Volko: I read Grimm’s fairytales as a child, which are considered the classics of German children’s literature. But I also watched TV and followed the series “Masters of the Universe” and “The Transformers”. So I also got influenced by foreign youth culture. When I entered primary school computers became my main interest. I read a lot of magazines related to computer gaming. In addition, I enjoyed Thomas Brezina’s “Knickerbockerbande”. In my days at high school I liked reading fantasy novels written by Wolfgang Hohlbein very much. Since my father was born in Slovakia I also have some cultural links to that country; I spent most of my school vacation there and learned a couple of phrases in the language.

3. Jacobsen: When you reflect on some of the earlier moments in life, what were some proxies of higher-level cognitive function beyond peers? Were there any formal tests taken at that time? If so, what some of the tests and the scores?

Volko: My interests did not differ much from the other children’s interests, but they were more intense. At primary school I made the observation that most of the other children just stared at the drawings in the comic books we read during the breaks, while I also read the texts and tried to grasp the story. While it was common that young boys enjoyed playing computer games, I was the only one who also sketched drafts of his own games using pencil and paper. Eventually, this resulted in me learning computer programming at age eight, teaching it to myself using magazines and books. I was the only child I knew who was already a proficient computer programmer at age eight. Most others started at age twelve. So this might be an indicator of an IQ of about 150 or higher. However, I did not take a formal IQ test as a child. I was an excellent student both at primary school and at high school, and I was satisfied with this situation; besides, there were no gifted education programmes at that time for which I would have had to qualify with an IQ score. When I took part in a mathematics competition at age 13 and placed second out of 149 contestants, this was clear evidence for some of my teachers that I was gifted, but it had no further consequences.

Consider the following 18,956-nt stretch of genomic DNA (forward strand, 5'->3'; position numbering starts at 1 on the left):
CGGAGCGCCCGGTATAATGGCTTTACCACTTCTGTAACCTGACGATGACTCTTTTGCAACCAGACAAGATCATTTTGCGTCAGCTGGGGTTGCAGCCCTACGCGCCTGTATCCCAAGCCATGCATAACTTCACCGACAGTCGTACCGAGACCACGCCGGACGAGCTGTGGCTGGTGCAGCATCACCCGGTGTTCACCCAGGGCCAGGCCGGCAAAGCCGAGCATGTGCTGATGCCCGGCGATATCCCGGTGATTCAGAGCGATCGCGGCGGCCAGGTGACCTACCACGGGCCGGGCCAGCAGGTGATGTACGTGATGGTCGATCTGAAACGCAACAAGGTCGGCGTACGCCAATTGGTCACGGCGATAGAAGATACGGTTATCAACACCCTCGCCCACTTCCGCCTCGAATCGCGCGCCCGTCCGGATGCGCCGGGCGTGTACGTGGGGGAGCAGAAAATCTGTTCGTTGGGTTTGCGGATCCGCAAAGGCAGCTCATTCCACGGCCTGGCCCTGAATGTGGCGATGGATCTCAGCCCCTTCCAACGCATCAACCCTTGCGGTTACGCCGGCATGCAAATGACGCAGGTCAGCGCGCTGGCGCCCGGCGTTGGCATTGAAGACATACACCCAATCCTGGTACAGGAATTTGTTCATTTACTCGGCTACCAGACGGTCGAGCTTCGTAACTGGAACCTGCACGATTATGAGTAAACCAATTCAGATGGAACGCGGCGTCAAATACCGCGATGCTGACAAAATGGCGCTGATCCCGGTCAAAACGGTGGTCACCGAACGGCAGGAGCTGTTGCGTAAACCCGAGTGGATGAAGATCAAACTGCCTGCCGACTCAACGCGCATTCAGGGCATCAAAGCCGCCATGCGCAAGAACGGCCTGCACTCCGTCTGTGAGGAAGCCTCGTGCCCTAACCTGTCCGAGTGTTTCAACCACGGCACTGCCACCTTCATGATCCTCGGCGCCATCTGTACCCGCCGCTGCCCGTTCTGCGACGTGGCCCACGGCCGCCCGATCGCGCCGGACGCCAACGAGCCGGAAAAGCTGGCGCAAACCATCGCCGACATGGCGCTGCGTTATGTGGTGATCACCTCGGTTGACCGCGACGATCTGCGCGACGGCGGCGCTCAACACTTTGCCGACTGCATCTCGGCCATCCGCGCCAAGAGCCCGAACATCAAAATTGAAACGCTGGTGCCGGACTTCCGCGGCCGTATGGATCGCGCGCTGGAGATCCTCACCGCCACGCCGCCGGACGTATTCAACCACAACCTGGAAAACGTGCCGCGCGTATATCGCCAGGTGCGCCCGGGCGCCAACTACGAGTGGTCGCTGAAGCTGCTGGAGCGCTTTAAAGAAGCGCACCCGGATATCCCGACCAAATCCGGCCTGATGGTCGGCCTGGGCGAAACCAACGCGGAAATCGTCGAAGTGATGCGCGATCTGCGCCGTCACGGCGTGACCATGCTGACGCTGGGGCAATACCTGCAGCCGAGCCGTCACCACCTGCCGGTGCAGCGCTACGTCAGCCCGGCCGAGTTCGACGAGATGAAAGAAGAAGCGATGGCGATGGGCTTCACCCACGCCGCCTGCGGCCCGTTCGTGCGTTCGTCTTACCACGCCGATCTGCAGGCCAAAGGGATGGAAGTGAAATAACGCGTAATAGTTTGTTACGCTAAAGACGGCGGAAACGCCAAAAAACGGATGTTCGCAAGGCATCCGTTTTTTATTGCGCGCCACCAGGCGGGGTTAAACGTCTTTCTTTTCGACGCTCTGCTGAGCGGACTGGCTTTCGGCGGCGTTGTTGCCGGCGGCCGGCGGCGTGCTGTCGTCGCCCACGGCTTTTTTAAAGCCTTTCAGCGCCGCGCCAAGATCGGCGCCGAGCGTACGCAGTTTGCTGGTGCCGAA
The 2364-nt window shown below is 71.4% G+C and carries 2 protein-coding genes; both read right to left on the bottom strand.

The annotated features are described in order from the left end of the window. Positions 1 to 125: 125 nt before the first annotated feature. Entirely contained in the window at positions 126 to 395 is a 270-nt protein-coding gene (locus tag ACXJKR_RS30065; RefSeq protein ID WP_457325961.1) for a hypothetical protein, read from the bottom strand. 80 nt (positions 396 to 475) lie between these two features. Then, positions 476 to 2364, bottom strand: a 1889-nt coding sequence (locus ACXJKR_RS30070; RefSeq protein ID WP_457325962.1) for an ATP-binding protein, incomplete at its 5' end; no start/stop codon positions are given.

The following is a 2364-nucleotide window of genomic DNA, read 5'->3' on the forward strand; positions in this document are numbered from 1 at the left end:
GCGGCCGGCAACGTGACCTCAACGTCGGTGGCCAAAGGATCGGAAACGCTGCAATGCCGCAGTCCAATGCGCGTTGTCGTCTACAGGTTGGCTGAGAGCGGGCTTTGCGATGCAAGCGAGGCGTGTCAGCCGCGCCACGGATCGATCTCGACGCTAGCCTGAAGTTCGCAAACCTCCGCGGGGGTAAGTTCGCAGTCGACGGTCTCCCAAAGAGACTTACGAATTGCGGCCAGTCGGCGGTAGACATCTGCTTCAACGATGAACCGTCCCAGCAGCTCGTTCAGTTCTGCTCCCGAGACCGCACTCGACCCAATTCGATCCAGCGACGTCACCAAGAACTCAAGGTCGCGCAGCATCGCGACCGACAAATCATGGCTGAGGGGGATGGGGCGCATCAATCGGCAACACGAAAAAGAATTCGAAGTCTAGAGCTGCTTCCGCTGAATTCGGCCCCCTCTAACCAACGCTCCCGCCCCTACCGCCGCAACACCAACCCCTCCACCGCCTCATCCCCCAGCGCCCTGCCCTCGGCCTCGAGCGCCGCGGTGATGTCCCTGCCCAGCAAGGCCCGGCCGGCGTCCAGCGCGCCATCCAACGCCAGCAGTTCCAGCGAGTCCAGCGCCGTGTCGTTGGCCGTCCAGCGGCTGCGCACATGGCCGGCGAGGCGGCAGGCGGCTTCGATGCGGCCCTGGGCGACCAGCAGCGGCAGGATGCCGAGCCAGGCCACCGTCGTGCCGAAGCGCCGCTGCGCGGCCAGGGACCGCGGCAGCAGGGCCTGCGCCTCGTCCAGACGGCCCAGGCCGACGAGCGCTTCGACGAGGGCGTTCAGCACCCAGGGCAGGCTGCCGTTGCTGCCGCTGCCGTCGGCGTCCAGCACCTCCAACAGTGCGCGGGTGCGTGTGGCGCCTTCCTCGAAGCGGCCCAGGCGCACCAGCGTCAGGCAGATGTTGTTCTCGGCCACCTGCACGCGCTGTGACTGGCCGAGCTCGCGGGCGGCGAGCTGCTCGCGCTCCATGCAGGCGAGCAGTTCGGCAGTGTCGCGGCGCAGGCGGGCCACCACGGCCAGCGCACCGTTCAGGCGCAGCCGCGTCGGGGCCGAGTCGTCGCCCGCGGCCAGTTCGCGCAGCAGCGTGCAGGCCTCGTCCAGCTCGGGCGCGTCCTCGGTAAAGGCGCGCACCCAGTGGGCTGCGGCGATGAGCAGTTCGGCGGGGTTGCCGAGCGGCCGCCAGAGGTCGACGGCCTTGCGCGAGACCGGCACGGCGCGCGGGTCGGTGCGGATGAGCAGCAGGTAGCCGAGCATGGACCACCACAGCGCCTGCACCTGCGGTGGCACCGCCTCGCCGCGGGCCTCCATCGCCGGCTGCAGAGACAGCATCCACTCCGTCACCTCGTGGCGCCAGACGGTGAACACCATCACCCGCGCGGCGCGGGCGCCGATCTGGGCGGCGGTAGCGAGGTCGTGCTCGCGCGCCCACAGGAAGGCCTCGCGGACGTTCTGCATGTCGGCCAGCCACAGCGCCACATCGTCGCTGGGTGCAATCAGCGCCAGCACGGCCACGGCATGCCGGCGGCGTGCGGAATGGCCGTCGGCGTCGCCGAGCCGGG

4. Jacobsen: Was high intelligence a respected and nurtured part of the national and cultural environs of the time growing up?

Volko: At the schools I attended, intelligent students were respected and treated well by others. However, I often read that this was not always the case in other schools and that highly intelligent students were labelled “freaks.” I do not know what the situation is like today.

5. Jacobsen: Indeed, if we take some of the earlier moments of life, how were these gifts and talents exhibited in elementary and high school? Were there limitations or benefits for emotional and social, and romantic life, for high school and early adulthood with intellectual interests and the general abilities? It can be hit-or-miss depending on the person. It depends.

Volko: Not at all. I was an ordinary teenager who mainly stood out from the mass because of my performance at school and my computer skills. I am sure that if I had been less intelligent, I would have had a harder time to acquire programming skills.

6. Jacobsen: Did you happen to find a community of similarly cognitively able youth in high school or young adulthood? If so, what were its manifestations? If not, why not?

Volko: Yes. I started writing for a German computer magazine when I was eleven years old, and subsequently I got into contact with some of the other authors of this magazine. We exchanged letters and programs (including programs written by ourselves) via snailmail. One of my penpals introduced me to a community known as the demoscene which was composed of very good programmers, musicians and graphic artists. So I was embedded in a community of highly talented people, although I mostly communicated with them not face to face but via snailmail and later via e-mail and Internet Relay Chat.